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The Warthog

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Everything posted by The Warthog

  1. Thanks for all the kind comments. I have not been really well the last few months, and seldom have the energy to get out after nightfall these days. I've probably had my scope out no more than three times this year, when I wanted to show my great-niece something special. We even missed our annual perseid safari this year.
  2. We had a wonderfully clear view of the sky on the Saturday night. Also got a brief look at Mars. To me, it's just another full Moon. Enjoyed your poem.
  3. So, you're a poet! Did anyone know it?
  4. This is getting a bit silly. If Symbiosis and the Spanish gent are separated in latitude, a space object would not appear in the same region of the Moon, or at all in both places. This would be due to parallax (q.v.) The likelihood of two birds appearing to cross the Moon at about the same time in Spain and elsewhere is much greater than it being space-borne. I have seen satellites cross my FOV, and they are pinpricks, for the most part. It is possible to see the ISS structure if your scope is focused, but it looks like the ISS, not a round object. As for Major Cooper, maybe he has a brain tu
  5. Normally, I wouldn't get my scope out for a full Moon, but my great-niece, who is very interested in Astronomy, had got caught up in all the hype, and wanted to see it though the scope. So she came over for the afternoon and evening. When we went out to the scope about 9.30, the Moon was still behind my house, so we amused ourselves by tteaching her the parts of an equatorial mount, and having a look at Mars, which looks about the size of a poppy seed at 100x, but is definitely round. Showing her the Moon was almost anticlimactic. I used the Moon aperture on the scope cover, and the Moon was s
  6. They mey have had a bump sometime that knocked the prisms out of alignment. If they are cheap binocs, I would go buy a better pair.
  7. I solved my problem with the height of the refractor on the tripod by building a taller tripod. Before that, I had considered getting three 8" concrete blocks and putting the legs of the tripod on those. If you can leave the concrete blocks in place, that could work for you.
  8. I have an 8mm X-Cel that I use as a backup for my Antares 7.5mm. I used to own three X-Cels, but I found that if you don't put your eye in exactly the right place, it kidney-beans like crazy. (Kidney-beaning is a black, bean shaped form that covers your FOV in some eps, when you don't have your eye centred.) I sold my 5mm and 12.5mm X-Cels to buy the motor for my mount. I don't recommend these eps. Like the little girl who had a little curl, when they are good, they are very very good, but when they are bad, they are horrid!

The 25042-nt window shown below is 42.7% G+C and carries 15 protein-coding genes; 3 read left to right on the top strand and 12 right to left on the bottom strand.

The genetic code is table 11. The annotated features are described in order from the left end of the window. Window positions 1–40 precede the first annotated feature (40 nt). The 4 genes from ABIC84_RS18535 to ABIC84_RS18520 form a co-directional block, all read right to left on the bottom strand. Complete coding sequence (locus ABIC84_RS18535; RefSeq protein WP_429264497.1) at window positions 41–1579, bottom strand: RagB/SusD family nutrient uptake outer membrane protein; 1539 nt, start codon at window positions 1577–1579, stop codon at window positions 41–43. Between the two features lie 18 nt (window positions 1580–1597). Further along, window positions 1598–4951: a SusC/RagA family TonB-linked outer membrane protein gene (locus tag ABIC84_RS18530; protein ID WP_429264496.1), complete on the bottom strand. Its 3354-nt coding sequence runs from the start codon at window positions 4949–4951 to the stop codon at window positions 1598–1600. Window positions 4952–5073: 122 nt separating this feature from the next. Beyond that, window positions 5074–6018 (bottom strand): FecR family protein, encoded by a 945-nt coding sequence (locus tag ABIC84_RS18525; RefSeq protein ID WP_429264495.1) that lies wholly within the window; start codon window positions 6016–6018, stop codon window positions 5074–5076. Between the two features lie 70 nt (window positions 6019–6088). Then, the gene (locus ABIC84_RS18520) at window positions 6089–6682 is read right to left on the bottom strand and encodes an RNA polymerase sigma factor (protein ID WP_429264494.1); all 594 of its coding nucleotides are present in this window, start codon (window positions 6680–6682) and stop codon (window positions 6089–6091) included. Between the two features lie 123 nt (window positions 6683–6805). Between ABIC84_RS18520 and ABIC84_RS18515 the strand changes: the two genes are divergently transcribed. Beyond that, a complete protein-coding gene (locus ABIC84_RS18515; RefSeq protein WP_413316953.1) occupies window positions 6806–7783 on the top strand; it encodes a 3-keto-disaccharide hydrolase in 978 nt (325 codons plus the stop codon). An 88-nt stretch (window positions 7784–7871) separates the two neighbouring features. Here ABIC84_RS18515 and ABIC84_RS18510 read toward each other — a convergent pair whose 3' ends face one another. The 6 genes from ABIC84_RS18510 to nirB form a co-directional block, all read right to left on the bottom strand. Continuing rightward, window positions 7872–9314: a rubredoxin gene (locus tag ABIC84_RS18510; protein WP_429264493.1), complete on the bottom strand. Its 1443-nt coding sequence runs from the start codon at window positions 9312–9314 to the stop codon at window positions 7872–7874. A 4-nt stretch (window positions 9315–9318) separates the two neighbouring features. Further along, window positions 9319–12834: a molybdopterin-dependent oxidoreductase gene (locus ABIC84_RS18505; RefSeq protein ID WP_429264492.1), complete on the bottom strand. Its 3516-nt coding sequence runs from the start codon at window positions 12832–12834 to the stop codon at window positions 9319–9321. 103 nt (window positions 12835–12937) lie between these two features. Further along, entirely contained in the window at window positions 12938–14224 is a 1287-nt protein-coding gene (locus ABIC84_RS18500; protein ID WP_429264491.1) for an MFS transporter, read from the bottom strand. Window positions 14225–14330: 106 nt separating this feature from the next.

9. For visual astronomy you only need to be close, not exact. Get yourself an RA motor for the mount. I have a RA and Dec driver, but I disconnected the Declination drive as I find it easier and faster to do that adjustment manually.
  10. I would support the Skywatcher 150 Dob. A friend of mine used one as his only scope for years. He did have a couple of Pentax eps that he used with it, but he showed me the best view of Jupiter I've ever had with that scope.
  11. I bought my EQ3-2 with a wooden tripod, and have found it very stable, except when I accidentally kick the leg of the tripod. I built a tall wooden tripod for my refractor, and find it very steady, too. IIt doesn't vibrate more than a second or two after banging it.
  12. It's very similar to my Celestron C6N, which is no longer manufactured, but I have spent many enjoyable hours using it. Good choice. Get some good eyepieces for an even more enjoyable experience.
  13. An advanced astronomer I know used a 6" Skywatcher Dob for years, as his only scope. Mind you, he had a couple of Pentax eps that he used with it, but he showed me the best View of Jupiter that I've ever had. Skywatcher quality is pretty good.
  14. If that's the way you have your mount set up, you need to find a tutorial on setting up an equatorial mount. I won't go into it in this post, but your setup is all wrong. Common beginner's mistake, so don't fret. Try this This one looks pretty good http://www.themcdonalds.net/richard/index.php?title=Setting_Up_an_Equatorial_Mount
  15. I'm afraid if I say too much more, the flying saucer men will come for me.
  16. Consider getting a better quality 7mm, and adding something in the 12mm range. That will give you some good high powers. The f/10 scope is very forgiving of eyepiece design flaws, so you should have good viewing with any quality ep.
  17. You wouldn't be able to track them in daylight, as the OP says he could, would you? Horses, not zebras.
  18. Most likely a bird. I was watching the Moon during the warbler migration once, and saw a bird every couple of minutes. Failing that, it could have been the Vogon mother ship. Oh, birds do fly at night. Owls, Nighthawks, Whippoorwills and some others mostly fly at night.
  19. You have a nice collection of scopes there. What were you using? I'll be out with my Vixen/Antares f/9.5 105mm tonight. Ain't the Moon great?
  20. Buy a small stepladder, or divorce the wife you've got and marry a taller girl.
  21. And at a distance of about 40,000 km. Too far to be seen with backyard equipment.
  22. If you saw a black circle with points of light about it, you were almost certainly out of focus.
  23. Oh, you are in the TCA of both Windsor and Detroit airports, Could these have been aircraft related?
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